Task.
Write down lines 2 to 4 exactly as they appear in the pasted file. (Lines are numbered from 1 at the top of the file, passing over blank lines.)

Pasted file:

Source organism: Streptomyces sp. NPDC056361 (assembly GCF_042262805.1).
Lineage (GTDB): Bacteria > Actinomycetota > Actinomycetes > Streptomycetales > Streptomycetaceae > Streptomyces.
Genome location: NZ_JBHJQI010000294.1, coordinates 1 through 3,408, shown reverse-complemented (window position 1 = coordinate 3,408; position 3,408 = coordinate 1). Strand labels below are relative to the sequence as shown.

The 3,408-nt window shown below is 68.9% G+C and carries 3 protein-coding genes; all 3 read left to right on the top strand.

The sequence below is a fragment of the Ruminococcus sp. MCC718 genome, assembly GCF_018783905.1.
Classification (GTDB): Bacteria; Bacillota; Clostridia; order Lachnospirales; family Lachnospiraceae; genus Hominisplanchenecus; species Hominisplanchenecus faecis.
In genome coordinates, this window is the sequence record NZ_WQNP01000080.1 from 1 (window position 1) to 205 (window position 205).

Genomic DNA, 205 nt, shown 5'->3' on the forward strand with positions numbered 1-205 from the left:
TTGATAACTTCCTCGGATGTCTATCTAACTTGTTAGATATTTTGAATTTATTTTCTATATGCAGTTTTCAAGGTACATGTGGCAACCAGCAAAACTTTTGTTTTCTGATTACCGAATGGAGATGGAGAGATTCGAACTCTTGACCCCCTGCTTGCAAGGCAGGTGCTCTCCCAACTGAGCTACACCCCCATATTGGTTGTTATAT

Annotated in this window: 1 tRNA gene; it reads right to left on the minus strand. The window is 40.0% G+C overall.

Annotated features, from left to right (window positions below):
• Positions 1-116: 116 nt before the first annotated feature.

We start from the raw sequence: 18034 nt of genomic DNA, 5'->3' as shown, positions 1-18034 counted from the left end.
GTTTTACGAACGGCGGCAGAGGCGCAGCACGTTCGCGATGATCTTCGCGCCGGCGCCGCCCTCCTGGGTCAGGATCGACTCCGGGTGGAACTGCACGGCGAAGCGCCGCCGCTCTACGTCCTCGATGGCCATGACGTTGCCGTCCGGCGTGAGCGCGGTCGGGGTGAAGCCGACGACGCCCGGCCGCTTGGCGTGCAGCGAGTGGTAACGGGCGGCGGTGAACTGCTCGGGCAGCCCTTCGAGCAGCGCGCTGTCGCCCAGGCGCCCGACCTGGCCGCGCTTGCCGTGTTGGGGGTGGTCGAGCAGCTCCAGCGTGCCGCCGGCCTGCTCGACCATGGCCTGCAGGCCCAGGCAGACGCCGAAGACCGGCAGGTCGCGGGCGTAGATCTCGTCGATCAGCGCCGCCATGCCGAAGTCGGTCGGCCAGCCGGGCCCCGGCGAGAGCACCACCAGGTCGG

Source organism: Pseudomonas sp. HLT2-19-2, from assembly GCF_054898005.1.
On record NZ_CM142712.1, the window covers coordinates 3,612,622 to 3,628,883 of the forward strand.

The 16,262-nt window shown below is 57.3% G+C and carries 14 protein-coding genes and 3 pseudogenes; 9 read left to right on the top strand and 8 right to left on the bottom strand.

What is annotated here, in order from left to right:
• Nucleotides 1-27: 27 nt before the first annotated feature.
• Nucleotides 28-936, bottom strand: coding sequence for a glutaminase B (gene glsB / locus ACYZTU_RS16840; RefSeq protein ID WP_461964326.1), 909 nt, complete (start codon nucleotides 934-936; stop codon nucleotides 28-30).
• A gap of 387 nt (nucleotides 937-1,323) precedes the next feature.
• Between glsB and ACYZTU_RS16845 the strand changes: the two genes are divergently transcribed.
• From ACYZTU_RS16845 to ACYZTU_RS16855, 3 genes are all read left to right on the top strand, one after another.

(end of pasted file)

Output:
Lineage (GTDB): Bacteria > Actinomycetota > Actinomycetes > Streptomycetales > Streptomycetaceae > Streptomyces.
Genome location: NZ_JBHJQI010000294.1, coordinates 1 through 3,408, shown reverse-complemented (window position 1 = coordinate 3,408; position 3,408 = coordinate 1). Strand labels below are relative to the sequence as shown.

The 3,408-nt window shown below is 68.9% G+C and carries 3 protein-coding genes; all 3 read left to right on the top strand.